"It really happened that way" can hold you back from really exploring the fictional possibilities of your story or from looking at it logically. I remember once doing a critique through a writing organization of a book that had the main character working as an up-and-coming criminal attorney downtown in a major city while living on and running a big ranch outside the city and also doing a lot of charity work and running for political office. I suggested that the author tone it down a little and pick one or two of those things to focus on because I didn't believe any one human being could do all that. I had friends who were up-and-coming attorneys, and they all worked about sixty to eighty hours a week. I also used to live on a very small cattle farm, with only a few cows that were practically pets, and I know how much time even that takes, so running a ranch is an even bigger job. Throw in the commute to get from downtown to a ranch, and there simply wouldn't be enough hours in a day. I got one of those snippy thank-you notes to the effect of "thank you for the critique, but here's why you're wrong" informing me that she knew one person could do all that because she'd based this character on a family member who had done all that. Never mind that it was some forty years earlier and he'd been in a small town instead of in a major city where it would be an hour-long (at least) commute to get from downtown to anything resembling a ranch. But the bottom line was, I didn't care if it had really happened or how it really happened. I didn't believe it as a reader, based on what I knew to be true and based on what was in the story the way she'd written it, and this author was so tied to the "it really happened" thing that she didn't try to make it believable in the context of the story. You can't stick newspaper clippings into your book to prove that the thing in your book really could happen. A note about a historical oddity that inspired your story is one thing, but you still have to make the story work in a way that readers would believe even if they didn't see the note.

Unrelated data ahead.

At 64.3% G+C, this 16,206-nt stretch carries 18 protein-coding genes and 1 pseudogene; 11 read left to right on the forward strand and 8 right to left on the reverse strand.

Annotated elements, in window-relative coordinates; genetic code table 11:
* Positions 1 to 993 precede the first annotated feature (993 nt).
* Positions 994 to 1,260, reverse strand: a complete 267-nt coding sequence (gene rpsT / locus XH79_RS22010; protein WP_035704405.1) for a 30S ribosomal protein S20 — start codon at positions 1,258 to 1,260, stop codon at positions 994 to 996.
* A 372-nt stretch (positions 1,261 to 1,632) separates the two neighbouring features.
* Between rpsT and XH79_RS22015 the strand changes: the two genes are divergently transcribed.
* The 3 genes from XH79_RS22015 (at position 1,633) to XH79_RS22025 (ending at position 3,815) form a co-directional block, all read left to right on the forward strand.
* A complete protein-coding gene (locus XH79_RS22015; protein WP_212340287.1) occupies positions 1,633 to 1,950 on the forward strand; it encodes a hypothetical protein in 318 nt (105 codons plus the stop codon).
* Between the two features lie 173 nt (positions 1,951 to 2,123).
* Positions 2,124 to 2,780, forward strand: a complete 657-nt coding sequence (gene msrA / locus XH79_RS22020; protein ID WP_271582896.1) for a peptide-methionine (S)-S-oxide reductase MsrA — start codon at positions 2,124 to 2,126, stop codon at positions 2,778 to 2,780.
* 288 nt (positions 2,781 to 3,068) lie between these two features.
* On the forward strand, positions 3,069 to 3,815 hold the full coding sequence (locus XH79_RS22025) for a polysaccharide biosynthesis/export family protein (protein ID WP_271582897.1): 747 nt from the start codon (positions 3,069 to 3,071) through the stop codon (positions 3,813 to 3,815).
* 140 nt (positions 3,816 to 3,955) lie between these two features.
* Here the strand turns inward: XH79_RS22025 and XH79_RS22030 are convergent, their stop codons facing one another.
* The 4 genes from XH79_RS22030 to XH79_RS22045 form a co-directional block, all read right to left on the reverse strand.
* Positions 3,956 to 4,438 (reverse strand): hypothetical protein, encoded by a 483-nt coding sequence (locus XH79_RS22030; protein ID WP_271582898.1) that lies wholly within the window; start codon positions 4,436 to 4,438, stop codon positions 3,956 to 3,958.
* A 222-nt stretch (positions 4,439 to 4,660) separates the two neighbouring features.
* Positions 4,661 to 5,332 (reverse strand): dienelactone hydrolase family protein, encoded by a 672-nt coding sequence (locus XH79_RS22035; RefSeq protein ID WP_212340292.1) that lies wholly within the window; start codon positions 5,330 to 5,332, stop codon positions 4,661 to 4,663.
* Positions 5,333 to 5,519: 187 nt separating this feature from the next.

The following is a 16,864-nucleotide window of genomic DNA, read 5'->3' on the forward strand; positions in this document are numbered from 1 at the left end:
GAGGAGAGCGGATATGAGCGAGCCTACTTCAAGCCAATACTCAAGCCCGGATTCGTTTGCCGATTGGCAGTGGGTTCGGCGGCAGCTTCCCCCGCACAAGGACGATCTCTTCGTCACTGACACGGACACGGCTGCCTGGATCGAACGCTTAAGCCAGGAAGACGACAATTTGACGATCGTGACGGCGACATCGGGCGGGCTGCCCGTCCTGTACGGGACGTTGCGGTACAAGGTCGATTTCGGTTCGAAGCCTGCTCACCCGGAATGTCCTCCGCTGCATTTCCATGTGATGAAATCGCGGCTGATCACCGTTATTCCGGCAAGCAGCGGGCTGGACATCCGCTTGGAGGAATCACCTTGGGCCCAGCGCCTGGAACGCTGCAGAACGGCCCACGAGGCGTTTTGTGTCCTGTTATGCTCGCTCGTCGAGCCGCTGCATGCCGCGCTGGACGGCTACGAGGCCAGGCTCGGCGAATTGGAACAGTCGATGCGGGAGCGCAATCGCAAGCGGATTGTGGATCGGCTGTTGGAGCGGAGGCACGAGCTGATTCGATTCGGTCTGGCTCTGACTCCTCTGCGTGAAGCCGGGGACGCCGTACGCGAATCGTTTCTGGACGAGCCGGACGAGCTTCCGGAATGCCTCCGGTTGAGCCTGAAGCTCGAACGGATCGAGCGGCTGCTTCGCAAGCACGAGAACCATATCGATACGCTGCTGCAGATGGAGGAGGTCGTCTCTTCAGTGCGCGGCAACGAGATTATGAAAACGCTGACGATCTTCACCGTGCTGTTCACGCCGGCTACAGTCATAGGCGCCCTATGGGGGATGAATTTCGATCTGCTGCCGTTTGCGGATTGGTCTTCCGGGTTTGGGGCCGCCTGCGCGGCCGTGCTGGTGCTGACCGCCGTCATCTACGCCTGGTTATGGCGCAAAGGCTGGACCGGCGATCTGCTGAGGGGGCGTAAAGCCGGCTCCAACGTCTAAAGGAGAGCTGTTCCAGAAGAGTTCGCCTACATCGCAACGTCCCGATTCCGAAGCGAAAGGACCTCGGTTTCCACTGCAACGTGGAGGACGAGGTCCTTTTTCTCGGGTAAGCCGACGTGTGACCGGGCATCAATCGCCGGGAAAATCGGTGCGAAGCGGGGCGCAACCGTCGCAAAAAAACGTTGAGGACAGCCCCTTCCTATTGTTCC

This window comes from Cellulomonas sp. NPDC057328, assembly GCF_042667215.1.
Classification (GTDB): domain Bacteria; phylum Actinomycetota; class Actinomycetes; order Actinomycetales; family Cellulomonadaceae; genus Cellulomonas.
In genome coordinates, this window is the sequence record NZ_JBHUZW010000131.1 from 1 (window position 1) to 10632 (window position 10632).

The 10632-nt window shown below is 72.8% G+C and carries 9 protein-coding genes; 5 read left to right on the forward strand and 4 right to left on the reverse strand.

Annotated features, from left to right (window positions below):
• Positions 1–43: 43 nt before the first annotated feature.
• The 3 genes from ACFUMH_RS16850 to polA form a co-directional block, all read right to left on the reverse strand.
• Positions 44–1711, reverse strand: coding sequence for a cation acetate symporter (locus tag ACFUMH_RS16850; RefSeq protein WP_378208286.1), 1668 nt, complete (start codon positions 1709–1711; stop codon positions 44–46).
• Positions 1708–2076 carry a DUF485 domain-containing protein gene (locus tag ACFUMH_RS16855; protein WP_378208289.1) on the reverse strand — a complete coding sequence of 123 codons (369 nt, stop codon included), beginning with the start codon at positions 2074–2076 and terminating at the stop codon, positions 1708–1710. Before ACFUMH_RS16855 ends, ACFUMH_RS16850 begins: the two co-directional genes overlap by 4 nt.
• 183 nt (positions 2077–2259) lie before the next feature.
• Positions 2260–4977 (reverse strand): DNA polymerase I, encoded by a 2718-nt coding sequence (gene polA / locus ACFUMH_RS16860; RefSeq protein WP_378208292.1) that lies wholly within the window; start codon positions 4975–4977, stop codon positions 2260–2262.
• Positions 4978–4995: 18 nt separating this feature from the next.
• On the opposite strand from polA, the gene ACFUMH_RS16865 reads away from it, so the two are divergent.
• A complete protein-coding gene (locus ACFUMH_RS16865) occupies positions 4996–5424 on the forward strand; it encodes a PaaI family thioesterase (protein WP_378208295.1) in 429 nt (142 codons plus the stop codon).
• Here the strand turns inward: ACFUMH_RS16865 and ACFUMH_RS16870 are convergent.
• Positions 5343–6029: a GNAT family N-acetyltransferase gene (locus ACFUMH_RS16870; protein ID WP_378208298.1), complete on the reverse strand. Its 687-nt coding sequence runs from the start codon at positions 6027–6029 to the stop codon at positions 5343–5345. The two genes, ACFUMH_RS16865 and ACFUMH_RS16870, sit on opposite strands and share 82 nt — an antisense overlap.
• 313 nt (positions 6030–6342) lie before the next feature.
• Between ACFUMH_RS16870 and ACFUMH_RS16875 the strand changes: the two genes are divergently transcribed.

But where real life can help is when you use it in bits and pieces. I often say that I take pieces of my life and throw them into a blender with lots of fictional stuff, and then out comes a story. I may never have been in the exact same situation as the characters in my books, but I have been through things that gave me the kinds of feelings they might have had, and I can draw upon my experiences to write about the way the characters are feeling and reacting. I've had my heart broken, I've fallen in love, I've lost people and things I care about, I've been scared, I've been elated, I've been disappointed. I can take those emotions and use them in my writing to convey what's going on with my characters, even if the situations are very different. I can take sadness caused by one thing and use it to write the way a character feels because of an entirely different thing.
People are always asking me if the heroine of my series is based on me, since she does have a lot in common with me, but I say that all my characters are somewhat based on me because I'm the only person I know from the inside out. I can try putting myself in other people's shoes, but it's still going to end up being based on my own responses and experiences. I may use different facets of myself for different characters, and always mixed in with a lot of fictional stuff so that none of them are really "me." I may like or identify with some characters more than others, but I try to be objective enough to be willing to do what's necessary with all of them.